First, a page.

• Project leads: Damani Partridge, professor of anthropology, professor of Afro-American and African studies, College of Literature, Science, and the Arts; Malika Stuerznickel, graduate student research assistant, graduate student instructor, College of Literature, Science, and the Arts; Faith Bailey, graduate student, College of Literature, Science, and the Arts
  • Community partners: Ajara Alghali, Temate Institute for Black Dance and Culture
  • Description: The project is dedicated to studying the changes happening in the West Village neighborhood of Detroit. The focus is on how economic investment and demographic shifts are affecting long-time residents, particularly the predominantly Black community. It intends to record the community’s history and experiences through public installations, an oral history archive, and an analysis of movement patterns.

Detroit River Education

  • Project leads:  David Porter, professor of English and Comparative Literature, College of Literature, Science, and the Arts; Kim Lijana, director, Center for Educational Outreach; Ebony Thomas, co-chair of the Joint Program in English and Education, associate professor, College of Marsal Family School of Education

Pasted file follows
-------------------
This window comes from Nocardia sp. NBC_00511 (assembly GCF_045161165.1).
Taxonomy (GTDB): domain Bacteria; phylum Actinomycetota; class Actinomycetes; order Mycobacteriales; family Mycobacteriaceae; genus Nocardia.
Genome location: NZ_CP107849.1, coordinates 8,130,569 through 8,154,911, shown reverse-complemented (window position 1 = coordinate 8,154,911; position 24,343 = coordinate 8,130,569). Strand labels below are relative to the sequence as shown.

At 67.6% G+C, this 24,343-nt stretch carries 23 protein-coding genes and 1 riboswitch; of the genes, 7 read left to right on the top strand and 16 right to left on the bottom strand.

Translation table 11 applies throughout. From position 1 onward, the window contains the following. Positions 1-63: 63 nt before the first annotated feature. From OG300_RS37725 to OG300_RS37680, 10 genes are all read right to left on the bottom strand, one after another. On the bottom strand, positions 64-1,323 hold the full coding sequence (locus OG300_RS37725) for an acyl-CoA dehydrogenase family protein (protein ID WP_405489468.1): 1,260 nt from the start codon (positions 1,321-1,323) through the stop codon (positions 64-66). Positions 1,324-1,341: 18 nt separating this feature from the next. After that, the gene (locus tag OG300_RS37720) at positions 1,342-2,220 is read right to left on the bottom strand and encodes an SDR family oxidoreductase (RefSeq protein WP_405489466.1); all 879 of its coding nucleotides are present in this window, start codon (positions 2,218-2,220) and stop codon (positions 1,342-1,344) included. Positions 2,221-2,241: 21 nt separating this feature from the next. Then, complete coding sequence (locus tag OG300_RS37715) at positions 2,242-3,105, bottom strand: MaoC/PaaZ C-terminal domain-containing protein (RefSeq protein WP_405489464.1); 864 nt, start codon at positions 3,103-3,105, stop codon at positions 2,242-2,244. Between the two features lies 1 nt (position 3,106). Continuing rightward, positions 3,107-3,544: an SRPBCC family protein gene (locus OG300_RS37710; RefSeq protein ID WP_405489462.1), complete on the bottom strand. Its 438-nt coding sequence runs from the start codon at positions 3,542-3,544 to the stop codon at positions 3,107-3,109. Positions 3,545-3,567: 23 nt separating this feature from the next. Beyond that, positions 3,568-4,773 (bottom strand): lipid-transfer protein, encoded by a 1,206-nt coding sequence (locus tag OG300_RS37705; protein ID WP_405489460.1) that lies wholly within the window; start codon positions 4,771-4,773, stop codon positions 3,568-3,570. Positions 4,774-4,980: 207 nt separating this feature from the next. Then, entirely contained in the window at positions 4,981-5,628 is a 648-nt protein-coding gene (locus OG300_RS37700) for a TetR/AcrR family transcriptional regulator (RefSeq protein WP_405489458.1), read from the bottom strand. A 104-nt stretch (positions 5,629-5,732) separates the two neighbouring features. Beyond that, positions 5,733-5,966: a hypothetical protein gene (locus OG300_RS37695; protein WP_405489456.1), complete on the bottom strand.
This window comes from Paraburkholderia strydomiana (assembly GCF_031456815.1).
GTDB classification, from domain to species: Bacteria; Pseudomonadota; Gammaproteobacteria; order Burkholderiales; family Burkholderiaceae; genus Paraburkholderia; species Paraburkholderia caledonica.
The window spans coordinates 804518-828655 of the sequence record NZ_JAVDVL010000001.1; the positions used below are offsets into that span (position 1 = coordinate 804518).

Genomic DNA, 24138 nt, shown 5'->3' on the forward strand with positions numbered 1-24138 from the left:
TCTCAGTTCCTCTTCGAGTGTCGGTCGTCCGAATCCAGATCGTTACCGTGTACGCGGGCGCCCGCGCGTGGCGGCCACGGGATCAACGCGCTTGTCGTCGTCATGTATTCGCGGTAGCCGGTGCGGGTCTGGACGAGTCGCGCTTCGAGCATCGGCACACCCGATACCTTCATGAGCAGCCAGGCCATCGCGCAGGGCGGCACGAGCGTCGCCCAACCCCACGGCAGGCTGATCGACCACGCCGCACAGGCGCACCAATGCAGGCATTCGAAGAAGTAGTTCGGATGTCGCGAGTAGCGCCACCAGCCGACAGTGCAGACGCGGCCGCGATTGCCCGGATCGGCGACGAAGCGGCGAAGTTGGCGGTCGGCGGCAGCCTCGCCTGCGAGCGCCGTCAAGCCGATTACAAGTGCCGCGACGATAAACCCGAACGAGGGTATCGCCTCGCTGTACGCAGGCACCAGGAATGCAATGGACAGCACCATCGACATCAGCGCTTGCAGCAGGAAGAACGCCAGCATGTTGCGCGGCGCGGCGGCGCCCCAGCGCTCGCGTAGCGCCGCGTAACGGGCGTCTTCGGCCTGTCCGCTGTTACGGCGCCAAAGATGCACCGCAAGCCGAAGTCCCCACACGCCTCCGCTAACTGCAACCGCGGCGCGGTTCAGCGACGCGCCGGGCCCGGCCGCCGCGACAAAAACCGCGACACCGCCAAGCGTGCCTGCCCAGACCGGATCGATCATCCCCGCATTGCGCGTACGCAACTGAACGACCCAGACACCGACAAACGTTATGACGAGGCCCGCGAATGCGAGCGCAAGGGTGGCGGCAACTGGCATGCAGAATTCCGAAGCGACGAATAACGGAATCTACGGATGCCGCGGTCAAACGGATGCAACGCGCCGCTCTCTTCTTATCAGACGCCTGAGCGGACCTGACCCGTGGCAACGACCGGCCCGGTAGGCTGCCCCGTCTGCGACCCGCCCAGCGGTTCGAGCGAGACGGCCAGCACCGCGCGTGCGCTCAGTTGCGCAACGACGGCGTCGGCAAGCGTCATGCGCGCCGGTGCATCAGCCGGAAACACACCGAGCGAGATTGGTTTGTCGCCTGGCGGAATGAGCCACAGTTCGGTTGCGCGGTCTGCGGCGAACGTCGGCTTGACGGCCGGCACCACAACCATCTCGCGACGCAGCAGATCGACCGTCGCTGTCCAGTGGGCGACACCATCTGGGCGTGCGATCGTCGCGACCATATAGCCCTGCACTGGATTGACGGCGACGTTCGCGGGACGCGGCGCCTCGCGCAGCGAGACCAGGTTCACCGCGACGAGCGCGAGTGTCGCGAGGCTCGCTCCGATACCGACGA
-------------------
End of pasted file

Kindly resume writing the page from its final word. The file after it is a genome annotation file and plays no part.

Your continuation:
• Community partners: Detroit Historical Society, the Wright Museum, the DNR’s Outdoor Adventure Center, Michigan Underground Railroad Exploratory Collective, the Green Door Initiative, the Community Foundation for Southeast Michigan, and the Belle Isle Conservancy
  • Description: The project aims to utilize the Detroit River for experiential learning, strengthening partnerships, and expanding narrative-based river education. Currently, the Detroit River Skiff & Schooner Program has provided hands-on learning experiences for over 600 students. The project seeks funding to organize three gatherings that will learn from other water-based experiential learning programs, advance long-term planning, and provide experiential learning opportunities for adult partners.

Detroit Land Lab